It has been nearly a year since I was contacted about writing a review for Michael Steinbeck’s first film, Green Eyes For Anastice. Green Eyes, to this day, remains one of my favorite films submitted to me via Rogue Cinema. With many independent films, a lot of filmmakers get locked into making genre pictures – because without a doubt that’s probably the best way to get noticed in a relatively easy manner. Making a gory horror film, if you can punch it up with more grotesque FX than the guy in the booth down the street – you stand a good chance of making a small cult film in at least some corners of the market. However, the films that really catch my attention along the way are the filmmakers who go out of their way to defy their budget and to use as much cinematic wizardry as they can in order to deliver a film that doesn’t show the budgetary constraints that it has but shows you all of the crafty ingenuity that develops when you have a lot of creative people working together for a common goal. Green Eyes For Anastice was the best case of this I think I have seen come through my RC inbox. It was a feature film, shot on a very indie budget, dealing with time travel. I can’t help but compliment Michael on having the guts to tackle such a "big budget" concept but still managing to pull it off without letting the audience in on the man behind the curtain, more or less. With Tree, Michael and Nicholas P. Richard (who lead the cast in Green Eyes, and is credited alongside Steinbeck as cinematographer here) both show TREMENDOUS growth and deliver a film that is so much more polished and beautiful in it’s presentation that I can’t help but really feel impressed. I know by now I sound like a broken record with nothing but praises, but the quality of the digital video and the presentation of their film is just leaps and bounds ahead of their previous work (which I thought looked pretty great even then) and they show how much one filmmaker can improve from one work to the next.
Tree tells the story of a small family, lead by the father Tom his wife Ellie along with their daughter Katie, who move into an old farmhouse recently vacated by Ellie’s uncle who passed on. His death was just your average from old age, but it was the location of his death that makes the audience question the normalcy of the occasion. While chopping wood out underneath the oldest tree on the property. Seemingly a pretty normal tree, but when the film you are watching is actually title "The Tree", you should know to take down some second guesses. It isn’t long before Tom is out cutting wood himself, under that very tree, where he begins to see visions. Visions of his daughter running across the lawn wearing a white dress with a pink ribbon. Visions of himself in a casket and his family crying. Tom tries to dismiss these visions, but after his daughter begins to see her own – and they start coming true; he begins to grow paranoid. Now Tom is in a race against the clock to figure a way out of what he sees as his own death slowly creeping towards him.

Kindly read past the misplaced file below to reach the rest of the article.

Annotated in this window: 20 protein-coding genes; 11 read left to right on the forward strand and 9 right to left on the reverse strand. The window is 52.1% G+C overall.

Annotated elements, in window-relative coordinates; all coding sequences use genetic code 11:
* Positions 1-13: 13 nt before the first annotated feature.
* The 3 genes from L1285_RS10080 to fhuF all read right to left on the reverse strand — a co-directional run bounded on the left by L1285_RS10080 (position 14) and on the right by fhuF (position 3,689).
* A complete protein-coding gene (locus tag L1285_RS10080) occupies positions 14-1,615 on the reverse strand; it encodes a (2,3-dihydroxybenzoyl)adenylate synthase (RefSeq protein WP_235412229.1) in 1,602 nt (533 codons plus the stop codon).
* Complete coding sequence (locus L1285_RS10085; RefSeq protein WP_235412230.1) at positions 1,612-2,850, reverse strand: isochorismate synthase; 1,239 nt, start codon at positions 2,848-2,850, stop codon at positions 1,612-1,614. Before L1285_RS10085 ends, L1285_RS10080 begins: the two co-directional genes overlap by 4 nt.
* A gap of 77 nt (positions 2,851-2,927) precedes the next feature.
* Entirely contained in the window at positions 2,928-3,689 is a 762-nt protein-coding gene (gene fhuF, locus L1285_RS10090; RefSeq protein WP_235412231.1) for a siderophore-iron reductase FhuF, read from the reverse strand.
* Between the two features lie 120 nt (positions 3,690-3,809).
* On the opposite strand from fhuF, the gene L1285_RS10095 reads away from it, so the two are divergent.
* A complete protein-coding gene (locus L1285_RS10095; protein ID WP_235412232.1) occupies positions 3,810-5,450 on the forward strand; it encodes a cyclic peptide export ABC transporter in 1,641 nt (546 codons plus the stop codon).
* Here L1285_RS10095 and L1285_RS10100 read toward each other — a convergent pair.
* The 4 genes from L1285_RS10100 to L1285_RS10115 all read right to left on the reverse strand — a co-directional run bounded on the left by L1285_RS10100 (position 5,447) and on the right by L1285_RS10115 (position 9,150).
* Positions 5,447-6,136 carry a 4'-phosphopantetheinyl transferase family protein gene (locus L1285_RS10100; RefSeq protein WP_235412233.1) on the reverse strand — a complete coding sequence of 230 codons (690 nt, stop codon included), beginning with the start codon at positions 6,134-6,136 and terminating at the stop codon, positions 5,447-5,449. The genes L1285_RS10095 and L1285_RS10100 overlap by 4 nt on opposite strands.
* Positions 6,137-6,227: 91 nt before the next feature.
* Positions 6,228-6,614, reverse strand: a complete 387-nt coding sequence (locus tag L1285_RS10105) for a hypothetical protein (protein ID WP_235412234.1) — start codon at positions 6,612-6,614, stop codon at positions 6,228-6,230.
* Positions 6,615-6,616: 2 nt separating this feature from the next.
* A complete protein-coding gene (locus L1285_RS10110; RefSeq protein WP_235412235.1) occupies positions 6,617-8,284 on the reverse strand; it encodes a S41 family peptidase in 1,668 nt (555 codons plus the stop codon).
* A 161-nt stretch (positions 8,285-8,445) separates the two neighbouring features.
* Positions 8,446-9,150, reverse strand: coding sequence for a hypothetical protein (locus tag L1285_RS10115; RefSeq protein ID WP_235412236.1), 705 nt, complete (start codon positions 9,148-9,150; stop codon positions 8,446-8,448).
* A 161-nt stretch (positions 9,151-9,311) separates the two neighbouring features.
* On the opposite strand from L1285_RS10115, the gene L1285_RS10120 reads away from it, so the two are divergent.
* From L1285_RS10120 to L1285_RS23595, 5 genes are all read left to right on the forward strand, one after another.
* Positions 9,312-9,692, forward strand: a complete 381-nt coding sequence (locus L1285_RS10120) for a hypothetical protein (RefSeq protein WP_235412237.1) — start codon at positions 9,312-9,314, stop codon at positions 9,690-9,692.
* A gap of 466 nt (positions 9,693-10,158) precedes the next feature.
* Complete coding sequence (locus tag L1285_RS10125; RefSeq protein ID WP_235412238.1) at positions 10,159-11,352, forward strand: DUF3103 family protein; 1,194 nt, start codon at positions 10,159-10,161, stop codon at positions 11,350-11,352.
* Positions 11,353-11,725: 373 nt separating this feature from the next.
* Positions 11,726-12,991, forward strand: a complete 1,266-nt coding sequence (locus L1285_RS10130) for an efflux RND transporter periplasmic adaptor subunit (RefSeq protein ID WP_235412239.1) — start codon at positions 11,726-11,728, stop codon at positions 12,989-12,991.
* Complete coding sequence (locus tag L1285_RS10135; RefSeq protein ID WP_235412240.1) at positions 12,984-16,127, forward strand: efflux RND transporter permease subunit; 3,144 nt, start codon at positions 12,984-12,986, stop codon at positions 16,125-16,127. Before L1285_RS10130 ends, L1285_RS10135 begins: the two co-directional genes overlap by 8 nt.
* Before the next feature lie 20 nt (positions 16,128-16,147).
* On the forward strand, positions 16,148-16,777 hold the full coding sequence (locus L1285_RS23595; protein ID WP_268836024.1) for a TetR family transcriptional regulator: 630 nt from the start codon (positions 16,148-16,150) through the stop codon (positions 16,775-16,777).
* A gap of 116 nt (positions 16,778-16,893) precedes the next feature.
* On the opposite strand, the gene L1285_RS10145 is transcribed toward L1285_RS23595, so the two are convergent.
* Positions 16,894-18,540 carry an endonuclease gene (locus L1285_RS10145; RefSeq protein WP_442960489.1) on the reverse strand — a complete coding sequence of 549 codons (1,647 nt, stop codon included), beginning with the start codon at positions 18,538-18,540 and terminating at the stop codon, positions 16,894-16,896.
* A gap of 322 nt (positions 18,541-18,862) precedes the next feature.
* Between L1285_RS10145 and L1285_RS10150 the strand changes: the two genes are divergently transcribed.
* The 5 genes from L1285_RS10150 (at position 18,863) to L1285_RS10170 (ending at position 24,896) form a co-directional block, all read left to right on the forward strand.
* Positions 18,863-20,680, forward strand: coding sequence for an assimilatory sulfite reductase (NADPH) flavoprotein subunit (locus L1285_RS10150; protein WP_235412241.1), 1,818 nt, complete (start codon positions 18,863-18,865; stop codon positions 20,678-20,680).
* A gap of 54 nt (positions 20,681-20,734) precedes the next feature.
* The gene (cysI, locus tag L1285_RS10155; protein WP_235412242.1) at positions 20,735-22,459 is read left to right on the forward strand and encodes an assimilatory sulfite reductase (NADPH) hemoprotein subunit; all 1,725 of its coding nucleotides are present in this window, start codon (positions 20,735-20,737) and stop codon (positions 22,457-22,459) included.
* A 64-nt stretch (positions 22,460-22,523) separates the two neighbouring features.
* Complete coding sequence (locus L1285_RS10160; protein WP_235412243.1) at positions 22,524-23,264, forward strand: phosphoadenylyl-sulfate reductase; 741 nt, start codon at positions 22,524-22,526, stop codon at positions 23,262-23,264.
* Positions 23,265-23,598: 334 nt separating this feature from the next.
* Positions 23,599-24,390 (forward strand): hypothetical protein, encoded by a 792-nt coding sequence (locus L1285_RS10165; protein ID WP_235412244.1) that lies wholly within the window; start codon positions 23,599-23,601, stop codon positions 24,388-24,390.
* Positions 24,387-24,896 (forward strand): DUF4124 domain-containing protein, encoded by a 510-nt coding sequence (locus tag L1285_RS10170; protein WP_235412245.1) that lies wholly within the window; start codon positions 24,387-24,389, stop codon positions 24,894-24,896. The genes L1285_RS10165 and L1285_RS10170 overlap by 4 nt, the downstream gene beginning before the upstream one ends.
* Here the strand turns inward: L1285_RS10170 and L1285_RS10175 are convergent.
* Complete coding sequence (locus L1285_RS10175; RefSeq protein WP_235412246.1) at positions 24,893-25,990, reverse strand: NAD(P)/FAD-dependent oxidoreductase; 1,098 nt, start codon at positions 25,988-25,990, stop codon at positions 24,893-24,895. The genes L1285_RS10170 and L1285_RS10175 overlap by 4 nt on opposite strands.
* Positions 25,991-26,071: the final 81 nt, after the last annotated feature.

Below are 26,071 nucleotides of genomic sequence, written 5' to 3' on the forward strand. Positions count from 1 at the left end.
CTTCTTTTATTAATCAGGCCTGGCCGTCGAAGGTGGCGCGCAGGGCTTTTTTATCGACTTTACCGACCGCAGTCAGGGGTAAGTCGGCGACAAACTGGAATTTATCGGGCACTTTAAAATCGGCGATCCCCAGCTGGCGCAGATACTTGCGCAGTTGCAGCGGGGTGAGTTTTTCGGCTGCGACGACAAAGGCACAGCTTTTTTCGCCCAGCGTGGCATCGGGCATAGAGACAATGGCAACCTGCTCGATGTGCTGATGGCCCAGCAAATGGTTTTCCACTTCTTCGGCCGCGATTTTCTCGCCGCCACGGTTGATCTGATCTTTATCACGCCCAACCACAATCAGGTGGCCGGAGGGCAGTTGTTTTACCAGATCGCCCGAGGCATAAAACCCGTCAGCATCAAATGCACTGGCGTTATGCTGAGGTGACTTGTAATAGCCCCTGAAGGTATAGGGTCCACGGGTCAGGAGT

Tree truly is more of a "mini-feature" than simply a short film, since it is only about twenty or thirty minutes shy of feature film running length. This gives the film a very smooth and ever-moving pace that lets the audience keep in tune with the filmmakers. Tree tends to be a step-up in all directions for Steinbeck. From the way the film looks, to an evolution in his love for films based around the concept of moving time and right down to the acting and his use of the sets. Tree looks like it had a much larger budget than I imagine that it did, mostly due to the filmmakers making use of the farm setting that the film takes place in and around this small rural town. It gives the film a sense of reality and gives the characters depth in return as we see our leading man having to take over this business he obviously knows little about – and seeing him having to go through the struggles the whole time. The quality of acting in Tree is just phenomenal. Green Eyes For Anastice, although the acting was good enough that the story was able to tell itself and the audience were not taken out of the context of what the film provided – Tree is just leaps and bounds ahead. The only complaint I could have with any performance in the film is that Tom sometimes speaks his lines so low that the audience has trouble hearing them, but that very well could have been a mic issue. The performances are just spot on and completely professional all the way around. Even from the child! That right there is quite the accomplishment for such a young set of filmmakers.
So, what can I say, Michael R. Steinbeck is turning into quite the reliable filmmaker and with this he proved that Green Eyes was no fluke and that he has a lot to say. I certainly see him sticking around to tell us all about it too. To see the trailer and read up on the movie, visit http://www.thetreemovie.com – and check it out as soon as you can, you don’t want to miss out on this guy’s work.